Pros: Once set up, you don't have to mess with the straps again until you buy new boots or have to drop the highbacks down for transport. However, there are more than a few ways to alleviate this issue very easily. Speed of entry is also a major factor. This is especially useful for local hills where the mountain isn't as big so you don't have to constantly restrap your bindings. It is also a huge benefit for bigger riders. Flow's upper tier of bindings, NXT's, are among some of the lightest bindings on the market. The major selling point of Flow bindings for me personally is the even pressure distribution on my foot. I have 0 pain when riding Flows all day long (that's what she said). They are comfortable.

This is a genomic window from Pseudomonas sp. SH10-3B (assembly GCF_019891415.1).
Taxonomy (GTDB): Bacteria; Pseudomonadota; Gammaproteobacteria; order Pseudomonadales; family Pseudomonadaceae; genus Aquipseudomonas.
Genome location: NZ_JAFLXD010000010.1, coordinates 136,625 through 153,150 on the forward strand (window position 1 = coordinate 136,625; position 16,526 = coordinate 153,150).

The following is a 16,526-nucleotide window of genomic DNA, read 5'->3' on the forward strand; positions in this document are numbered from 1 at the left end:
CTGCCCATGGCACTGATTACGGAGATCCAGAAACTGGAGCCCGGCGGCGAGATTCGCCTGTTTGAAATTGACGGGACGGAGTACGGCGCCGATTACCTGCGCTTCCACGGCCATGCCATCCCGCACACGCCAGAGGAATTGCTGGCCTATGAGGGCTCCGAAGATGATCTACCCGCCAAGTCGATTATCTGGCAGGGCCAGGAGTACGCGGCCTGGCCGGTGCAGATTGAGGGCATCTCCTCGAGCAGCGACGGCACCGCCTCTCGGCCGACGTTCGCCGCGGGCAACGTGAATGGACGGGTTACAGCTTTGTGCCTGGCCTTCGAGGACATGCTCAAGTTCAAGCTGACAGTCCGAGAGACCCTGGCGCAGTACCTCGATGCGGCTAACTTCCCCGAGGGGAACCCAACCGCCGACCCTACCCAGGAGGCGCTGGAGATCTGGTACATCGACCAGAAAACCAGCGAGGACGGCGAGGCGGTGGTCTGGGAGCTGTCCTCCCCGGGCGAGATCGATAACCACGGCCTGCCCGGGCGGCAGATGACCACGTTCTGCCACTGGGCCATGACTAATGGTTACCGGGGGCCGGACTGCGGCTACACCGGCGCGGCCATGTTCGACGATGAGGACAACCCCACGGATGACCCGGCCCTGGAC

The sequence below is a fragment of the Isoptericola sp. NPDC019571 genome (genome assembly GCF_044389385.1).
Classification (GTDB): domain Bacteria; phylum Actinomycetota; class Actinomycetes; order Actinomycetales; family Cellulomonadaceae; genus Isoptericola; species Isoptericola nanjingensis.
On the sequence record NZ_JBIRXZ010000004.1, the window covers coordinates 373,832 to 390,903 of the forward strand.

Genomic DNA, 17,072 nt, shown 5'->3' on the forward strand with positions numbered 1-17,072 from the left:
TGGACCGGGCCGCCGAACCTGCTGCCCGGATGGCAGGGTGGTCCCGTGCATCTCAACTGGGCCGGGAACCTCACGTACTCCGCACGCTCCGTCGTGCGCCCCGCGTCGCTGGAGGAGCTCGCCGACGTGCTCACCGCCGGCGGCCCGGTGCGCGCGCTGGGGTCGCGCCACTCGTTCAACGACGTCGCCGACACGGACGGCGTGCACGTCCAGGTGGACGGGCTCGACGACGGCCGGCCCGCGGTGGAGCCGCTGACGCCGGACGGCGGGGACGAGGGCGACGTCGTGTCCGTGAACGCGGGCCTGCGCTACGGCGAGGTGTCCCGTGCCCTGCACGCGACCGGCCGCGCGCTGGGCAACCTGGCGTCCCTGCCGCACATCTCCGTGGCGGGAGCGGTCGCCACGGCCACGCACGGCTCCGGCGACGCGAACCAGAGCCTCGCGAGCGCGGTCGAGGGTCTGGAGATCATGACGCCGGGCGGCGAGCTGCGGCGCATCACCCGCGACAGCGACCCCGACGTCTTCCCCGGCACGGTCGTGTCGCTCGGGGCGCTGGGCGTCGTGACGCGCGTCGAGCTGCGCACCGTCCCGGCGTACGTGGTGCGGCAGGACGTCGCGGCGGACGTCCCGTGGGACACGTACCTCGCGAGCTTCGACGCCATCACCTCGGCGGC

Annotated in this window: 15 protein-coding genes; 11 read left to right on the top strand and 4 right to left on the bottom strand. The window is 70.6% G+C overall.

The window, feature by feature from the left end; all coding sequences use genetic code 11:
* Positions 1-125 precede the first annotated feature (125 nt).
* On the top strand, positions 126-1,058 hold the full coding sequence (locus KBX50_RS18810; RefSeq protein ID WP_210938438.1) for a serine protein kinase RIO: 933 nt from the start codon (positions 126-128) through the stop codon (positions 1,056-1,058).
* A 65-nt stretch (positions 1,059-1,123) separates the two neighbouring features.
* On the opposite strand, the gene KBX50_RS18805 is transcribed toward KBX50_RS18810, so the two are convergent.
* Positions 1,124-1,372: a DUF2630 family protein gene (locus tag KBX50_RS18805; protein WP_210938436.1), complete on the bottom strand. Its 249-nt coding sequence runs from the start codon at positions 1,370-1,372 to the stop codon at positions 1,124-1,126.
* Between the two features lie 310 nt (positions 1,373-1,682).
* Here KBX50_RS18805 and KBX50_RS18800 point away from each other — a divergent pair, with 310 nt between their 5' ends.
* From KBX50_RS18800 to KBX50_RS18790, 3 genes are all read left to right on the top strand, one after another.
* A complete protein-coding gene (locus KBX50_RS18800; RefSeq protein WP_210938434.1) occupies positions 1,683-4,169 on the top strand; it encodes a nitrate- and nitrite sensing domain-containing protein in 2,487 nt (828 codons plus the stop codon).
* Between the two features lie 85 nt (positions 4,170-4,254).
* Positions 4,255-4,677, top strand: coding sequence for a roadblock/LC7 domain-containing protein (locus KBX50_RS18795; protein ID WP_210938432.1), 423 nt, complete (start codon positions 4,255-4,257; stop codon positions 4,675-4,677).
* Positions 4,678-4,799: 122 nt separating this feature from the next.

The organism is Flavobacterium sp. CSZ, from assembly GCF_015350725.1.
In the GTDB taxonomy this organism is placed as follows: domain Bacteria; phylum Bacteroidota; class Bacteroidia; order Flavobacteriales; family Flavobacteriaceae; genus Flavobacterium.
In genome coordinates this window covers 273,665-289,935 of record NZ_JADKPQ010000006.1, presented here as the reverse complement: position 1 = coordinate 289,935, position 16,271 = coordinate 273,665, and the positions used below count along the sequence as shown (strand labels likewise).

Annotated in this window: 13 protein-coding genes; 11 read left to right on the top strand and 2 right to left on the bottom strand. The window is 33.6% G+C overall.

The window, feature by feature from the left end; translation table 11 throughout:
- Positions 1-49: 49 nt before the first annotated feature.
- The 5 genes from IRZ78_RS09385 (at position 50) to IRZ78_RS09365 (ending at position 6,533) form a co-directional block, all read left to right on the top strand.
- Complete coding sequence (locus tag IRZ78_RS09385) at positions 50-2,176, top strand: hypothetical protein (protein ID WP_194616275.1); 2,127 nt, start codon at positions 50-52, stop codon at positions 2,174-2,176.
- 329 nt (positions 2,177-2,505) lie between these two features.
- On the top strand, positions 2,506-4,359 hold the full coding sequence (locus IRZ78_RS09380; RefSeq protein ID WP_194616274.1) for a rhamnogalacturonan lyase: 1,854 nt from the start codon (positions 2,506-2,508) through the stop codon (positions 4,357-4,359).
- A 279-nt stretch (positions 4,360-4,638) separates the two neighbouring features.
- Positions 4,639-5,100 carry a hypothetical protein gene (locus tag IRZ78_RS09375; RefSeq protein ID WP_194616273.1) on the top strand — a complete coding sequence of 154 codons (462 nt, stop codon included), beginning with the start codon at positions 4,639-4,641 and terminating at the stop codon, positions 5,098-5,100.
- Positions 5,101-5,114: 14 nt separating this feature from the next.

Cons: While Flows are plenty responsive, traditional straps still provide better response. If you are a fan of toe caps as I am, then that is also another downfall of Flows since they do not offer toe caps. Flows tend to have hardware issues, but that is generally the case with any binding. You'll hear more about Flow because it is obviously a more popular binding like Burtons. However, obtaining an extra set of hardware when you purchase your new Flows will solve this issue quickly. As with any binding, you should always check the hardware before you use it. You can obtain free backup hardware from Flow customer service. They'll send some out to you.